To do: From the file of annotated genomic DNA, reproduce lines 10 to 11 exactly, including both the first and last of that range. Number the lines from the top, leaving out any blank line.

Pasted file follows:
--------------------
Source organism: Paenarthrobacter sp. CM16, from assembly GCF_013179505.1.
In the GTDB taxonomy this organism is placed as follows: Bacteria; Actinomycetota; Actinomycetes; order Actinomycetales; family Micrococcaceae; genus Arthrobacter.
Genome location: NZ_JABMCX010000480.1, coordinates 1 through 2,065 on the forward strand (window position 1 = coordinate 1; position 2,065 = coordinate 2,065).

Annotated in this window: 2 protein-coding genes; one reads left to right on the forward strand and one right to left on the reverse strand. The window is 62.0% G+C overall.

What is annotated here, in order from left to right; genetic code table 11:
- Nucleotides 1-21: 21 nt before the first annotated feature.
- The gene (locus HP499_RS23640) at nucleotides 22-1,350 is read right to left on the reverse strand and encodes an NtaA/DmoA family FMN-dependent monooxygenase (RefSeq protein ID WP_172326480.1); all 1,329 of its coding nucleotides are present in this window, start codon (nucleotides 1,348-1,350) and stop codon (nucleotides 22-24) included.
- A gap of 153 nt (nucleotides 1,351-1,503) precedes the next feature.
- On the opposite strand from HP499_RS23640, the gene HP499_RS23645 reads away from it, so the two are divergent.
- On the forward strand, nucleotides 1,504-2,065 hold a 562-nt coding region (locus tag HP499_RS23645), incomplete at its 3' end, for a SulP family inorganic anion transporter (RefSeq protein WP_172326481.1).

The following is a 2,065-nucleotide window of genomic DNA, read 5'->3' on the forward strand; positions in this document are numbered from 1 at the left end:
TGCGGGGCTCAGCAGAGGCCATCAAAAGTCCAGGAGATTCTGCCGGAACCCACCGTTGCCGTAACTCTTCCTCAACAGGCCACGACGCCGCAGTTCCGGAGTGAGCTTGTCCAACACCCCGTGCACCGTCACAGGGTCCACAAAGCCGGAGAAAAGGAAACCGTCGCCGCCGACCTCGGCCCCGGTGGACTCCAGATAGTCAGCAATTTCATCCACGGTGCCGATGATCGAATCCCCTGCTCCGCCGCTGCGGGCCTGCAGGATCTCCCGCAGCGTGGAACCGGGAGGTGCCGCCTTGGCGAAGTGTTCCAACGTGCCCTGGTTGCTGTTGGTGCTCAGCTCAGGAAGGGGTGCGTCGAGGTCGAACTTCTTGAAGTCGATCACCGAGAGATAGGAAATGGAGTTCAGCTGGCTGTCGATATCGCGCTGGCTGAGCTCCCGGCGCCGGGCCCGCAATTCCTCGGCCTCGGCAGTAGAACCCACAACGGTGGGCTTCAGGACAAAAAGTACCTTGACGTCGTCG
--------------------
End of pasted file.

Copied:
- On the forward strand, nucleotides 1,504-2,065 hold a 562-nt coding region (locus tag HP499_RS23645), incomplete at its 3' end, for a SulP family inorganic anion transporter (RefSeq protein WP_172326481.1).

The following is a 2,065-nucleotide window of genomic DNA, read 5'->3' on the forward strand; positions in this document are numbered from 1 at the left end: